Paradise Entertainment Ltd, a maker of casino electronic games, said in a filing to the Hong Kong Stock Exchange on Friday that “no decision was granted by the Macau courts in favour of Scientific Games Corp/SHFL Entertainment (Asia) Ltd… regarding the right to sell any electronic table game in the Macau market”.
The Paradise Entertainment filing added: “The board of directors of the company noted the news… in which Mr Derik Mooberry, executive vice president and group chief executive of gaming at Scientific Games Corp, stated that the courts have ruled in their favour regarding the right to sell any electronic table game in the Macau market, and the board would like to declare that the allegations made therein are untrue.”
The statement followed a report by GGRAsia featuring comments made by Mr Mooberry at a conference panel during the Global Gaming Expo (G2E) Asia 2016 in Macau. The session was moderated by GGRAsia.
The Paradise Entertainment filing on Friday stated – with reference to litigation between, on the plaintiff’s side, Paradise Entertainment’s chairman Jay Chun, an entity called Natural Noble Ltd and Paradise Entertainment’s gaming machine brand LT Game Ltd; and on the defendant’s side SHFL Macau – that certain litigation was “pending for trial and, therefore, is pending for the decision to be made.”
Paradise Entertainment had said in a press release issued on May 5 that Macau’s Court of First Instance had “dismissed” a patent-related lawsuit brought by SHFL Entertainment (Asia) Ltd.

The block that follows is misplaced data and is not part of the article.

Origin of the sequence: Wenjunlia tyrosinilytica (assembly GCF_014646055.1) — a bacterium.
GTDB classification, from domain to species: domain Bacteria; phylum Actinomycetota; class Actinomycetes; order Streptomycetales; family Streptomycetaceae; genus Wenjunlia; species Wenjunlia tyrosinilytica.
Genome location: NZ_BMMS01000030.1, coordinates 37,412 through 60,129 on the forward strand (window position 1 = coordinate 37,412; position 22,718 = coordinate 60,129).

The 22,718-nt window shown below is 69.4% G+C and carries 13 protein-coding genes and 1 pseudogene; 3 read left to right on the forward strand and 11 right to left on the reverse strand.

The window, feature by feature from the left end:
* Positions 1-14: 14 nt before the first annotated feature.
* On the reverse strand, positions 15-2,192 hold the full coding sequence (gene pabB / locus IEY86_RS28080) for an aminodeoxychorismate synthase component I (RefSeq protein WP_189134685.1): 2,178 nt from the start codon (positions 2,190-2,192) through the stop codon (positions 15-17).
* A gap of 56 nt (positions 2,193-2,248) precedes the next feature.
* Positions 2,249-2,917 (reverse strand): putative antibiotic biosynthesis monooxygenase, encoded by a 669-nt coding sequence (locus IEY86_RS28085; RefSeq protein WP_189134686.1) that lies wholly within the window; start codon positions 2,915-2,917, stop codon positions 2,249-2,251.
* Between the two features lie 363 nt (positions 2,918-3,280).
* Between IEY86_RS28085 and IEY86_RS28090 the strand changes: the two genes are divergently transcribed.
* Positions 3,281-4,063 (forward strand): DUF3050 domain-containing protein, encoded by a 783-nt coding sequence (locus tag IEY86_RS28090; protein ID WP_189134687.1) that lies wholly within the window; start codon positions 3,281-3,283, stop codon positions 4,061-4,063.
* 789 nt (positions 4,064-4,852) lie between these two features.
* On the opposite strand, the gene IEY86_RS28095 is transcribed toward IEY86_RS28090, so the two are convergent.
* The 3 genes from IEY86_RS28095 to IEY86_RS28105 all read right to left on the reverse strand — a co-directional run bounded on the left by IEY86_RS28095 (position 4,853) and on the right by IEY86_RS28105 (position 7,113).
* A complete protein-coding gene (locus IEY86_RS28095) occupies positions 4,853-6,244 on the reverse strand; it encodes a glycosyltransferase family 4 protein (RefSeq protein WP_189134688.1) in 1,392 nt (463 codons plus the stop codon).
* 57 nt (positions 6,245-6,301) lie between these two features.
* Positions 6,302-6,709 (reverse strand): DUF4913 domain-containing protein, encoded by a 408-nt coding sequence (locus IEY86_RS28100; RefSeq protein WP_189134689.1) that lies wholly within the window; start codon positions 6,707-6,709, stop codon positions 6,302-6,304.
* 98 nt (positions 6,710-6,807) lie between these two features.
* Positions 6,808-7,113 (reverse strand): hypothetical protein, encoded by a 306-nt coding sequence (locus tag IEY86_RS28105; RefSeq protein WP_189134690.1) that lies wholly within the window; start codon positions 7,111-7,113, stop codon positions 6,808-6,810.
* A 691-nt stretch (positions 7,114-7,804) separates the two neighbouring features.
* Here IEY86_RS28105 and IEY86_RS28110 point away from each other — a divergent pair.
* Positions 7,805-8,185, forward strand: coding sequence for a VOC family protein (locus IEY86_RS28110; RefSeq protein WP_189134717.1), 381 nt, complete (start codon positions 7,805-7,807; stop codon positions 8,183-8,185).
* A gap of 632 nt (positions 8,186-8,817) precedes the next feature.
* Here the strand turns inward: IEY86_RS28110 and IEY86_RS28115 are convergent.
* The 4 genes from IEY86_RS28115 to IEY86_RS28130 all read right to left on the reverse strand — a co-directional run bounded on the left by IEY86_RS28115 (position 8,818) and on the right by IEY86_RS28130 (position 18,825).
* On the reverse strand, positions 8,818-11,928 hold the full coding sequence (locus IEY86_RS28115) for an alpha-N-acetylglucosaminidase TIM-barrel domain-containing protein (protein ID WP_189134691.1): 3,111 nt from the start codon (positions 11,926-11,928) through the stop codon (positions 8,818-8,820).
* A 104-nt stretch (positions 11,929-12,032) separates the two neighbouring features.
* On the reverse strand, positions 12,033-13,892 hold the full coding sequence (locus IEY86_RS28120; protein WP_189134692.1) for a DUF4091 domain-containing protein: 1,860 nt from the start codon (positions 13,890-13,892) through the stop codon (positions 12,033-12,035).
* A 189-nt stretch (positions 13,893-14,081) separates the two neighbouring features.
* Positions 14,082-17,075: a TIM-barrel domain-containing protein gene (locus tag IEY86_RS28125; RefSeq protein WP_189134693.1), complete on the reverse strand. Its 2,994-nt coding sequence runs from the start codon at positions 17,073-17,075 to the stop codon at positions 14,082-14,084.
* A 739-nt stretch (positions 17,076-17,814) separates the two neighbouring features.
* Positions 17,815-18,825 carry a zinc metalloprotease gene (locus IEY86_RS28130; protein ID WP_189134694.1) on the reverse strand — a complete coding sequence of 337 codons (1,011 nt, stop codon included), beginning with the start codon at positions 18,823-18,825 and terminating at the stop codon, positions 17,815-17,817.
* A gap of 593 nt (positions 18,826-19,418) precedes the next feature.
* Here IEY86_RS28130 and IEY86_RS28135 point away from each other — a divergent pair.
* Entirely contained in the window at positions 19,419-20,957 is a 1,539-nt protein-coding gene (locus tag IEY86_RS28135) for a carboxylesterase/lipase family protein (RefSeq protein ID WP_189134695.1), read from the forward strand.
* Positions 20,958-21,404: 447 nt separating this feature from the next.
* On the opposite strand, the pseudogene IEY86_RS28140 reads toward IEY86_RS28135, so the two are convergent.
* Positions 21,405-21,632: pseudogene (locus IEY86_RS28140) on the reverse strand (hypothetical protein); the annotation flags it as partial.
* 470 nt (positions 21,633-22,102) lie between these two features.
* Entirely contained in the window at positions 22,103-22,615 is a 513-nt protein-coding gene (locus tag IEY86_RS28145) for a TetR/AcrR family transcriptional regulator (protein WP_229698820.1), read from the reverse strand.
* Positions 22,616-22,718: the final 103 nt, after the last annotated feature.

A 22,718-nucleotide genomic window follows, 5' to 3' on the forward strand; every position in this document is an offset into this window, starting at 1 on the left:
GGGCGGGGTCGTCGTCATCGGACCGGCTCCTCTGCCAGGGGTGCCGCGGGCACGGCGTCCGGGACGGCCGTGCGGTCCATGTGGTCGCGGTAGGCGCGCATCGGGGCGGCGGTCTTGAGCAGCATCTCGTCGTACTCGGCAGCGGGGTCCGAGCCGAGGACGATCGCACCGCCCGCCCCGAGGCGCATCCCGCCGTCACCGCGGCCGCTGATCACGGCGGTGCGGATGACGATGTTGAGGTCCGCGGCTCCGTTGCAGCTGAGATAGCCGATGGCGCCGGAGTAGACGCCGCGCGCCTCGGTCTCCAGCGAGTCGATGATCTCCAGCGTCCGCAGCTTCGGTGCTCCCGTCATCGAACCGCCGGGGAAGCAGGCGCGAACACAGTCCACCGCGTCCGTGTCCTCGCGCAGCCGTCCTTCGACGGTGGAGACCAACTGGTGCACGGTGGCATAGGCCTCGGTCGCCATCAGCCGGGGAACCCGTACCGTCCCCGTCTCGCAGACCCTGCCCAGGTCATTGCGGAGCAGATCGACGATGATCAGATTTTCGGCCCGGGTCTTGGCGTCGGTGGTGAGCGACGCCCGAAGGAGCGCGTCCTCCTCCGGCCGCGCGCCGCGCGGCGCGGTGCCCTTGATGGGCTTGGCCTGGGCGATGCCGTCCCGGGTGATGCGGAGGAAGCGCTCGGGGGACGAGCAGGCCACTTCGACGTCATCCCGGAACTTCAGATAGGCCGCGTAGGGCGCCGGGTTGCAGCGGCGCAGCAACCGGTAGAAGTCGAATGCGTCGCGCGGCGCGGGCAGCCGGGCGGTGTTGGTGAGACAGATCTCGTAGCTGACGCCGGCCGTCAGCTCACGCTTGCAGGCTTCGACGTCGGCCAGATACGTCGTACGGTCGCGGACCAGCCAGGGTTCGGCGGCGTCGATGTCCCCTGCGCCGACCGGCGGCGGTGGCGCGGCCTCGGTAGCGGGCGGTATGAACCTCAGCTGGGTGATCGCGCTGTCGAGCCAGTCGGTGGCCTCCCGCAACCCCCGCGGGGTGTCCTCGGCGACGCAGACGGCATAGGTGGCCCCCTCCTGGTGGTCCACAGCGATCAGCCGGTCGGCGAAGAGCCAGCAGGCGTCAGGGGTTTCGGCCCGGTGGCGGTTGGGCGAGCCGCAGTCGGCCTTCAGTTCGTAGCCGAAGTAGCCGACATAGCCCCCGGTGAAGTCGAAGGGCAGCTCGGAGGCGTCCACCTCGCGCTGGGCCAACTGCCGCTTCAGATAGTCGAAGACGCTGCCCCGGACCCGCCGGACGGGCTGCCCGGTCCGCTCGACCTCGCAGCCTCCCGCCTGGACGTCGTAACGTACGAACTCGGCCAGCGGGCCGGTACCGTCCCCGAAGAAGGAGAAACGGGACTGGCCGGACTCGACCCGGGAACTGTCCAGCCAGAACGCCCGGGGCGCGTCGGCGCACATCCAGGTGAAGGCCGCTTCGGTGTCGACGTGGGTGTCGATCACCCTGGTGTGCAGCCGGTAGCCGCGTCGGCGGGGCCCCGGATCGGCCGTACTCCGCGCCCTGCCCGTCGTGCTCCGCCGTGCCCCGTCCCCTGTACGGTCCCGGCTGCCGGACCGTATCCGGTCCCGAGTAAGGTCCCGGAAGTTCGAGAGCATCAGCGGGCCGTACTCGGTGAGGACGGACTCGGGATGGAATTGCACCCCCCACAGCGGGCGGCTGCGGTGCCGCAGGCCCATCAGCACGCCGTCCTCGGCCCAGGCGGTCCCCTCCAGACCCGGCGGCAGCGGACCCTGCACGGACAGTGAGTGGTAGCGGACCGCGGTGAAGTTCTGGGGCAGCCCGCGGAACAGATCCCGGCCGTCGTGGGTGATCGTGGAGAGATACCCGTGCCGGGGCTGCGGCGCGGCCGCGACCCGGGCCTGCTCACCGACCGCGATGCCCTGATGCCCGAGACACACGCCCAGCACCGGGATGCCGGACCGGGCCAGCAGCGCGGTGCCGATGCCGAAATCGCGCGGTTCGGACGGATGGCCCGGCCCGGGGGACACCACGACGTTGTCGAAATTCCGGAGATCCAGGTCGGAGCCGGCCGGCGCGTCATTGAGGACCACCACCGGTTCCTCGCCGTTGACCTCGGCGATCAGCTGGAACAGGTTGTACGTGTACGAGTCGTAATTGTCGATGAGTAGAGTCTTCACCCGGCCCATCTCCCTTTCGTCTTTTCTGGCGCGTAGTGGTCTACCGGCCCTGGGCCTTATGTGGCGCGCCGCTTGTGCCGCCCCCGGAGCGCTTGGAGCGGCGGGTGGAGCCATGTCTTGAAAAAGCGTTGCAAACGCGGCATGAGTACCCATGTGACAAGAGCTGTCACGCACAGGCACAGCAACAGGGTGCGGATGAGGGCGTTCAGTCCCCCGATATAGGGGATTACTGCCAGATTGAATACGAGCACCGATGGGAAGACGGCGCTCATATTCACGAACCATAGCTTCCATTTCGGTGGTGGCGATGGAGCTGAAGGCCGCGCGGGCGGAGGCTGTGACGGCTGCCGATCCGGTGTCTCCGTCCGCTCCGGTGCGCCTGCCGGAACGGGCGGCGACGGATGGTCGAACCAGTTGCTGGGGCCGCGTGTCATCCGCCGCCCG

The May 5 release from Paradise Entertainment had said SHFL Entertainment Asia had been ordered to pay “all court fees relating to the aforesaid court case”.
GGRAsia on May 5 approached Scientific Games Corp – the parent company of the SHFL Entertainment Asia interests – for comment on the Paradise Entertainment statement of that date, but had received no response on the matter.
In an email to GGRAsia on Monday, a spokeswoman for Scientific Games said – in reference to Paradise Entertainment’s press statement of May 5 – that SHFL Entertainment Asia had voluntarily withdrawn its ‘unfair competition’ claim against Paradise Entertainment and related parties because the objectives it had sought in bringing the lawsuit had been achieved. The position of Scientific Games was that the courts had found no evidence of any SHFL table product being in breach of any patent from Mr Chun or any of his associates, the spokeswoman added.
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